The soundtrack underlines the elegiac tone of the installation: the empty strollers evoke the lives of not only the children who once occupied them but also the unhoused who appropriated them to transport their belongings. The shape of the installation is reminiscent of the ships carrying enslaved men and women in chains across the Atlantic to the US and elicits other stories of migration and exile that sadly still resonate with current events, both in Italy and abroad. In the 1990s, the work was frequently read as a tribute to the victims of the AIDS pandemic, and today, its precarious appearance recalls the countless street memorials that mourn the victims of murders of African Americans by police.

Installed in the rarely accessible spaces of the old locker rooms at the Romano Pool, the work is endowed with further meanings: it is not only an anti-monument, referencing recent images of strollers left at stations on the Ukrainian border to help refugees fleeing the conflict, but also embraces and envelops viewers in a melancholy, poignant atmosphere. Traces and memories of the many lives that, for decades, passed through the now-abandoned building are captured in the installation.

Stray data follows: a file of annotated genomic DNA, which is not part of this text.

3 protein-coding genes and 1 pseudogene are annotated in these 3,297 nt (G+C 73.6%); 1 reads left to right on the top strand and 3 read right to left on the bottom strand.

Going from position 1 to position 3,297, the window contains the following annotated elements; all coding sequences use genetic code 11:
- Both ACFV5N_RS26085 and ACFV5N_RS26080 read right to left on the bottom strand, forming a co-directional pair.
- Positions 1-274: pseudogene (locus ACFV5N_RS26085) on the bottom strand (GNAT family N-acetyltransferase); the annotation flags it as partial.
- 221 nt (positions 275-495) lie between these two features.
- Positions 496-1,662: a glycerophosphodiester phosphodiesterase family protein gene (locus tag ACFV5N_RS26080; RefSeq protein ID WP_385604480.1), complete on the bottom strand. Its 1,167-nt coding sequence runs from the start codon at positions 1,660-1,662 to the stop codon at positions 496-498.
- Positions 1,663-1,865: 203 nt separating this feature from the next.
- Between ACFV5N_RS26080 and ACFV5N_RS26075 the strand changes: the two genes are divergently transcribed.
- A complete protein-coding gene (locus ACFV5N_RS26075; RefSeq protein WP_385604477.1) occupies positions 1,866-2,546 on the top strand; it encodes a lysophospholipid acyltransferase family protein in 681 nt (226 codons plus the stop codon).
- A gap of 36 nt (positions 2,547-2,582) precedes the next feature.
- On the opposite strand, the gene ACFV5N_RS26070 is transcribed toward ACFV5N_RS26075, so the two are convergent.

Alongside Amazing Grace, Ward presents a series of works focusing on many of the themes underpinning his research. These include: the dialogue between cultures, art as a space of encounter and exchange, shaping identities at the crossroads between different languages and traditions, and, in particular, reflecting on the function of monuments at a time marked by the continual revision of history and the numerous collapses and repeated crises defining these past few years.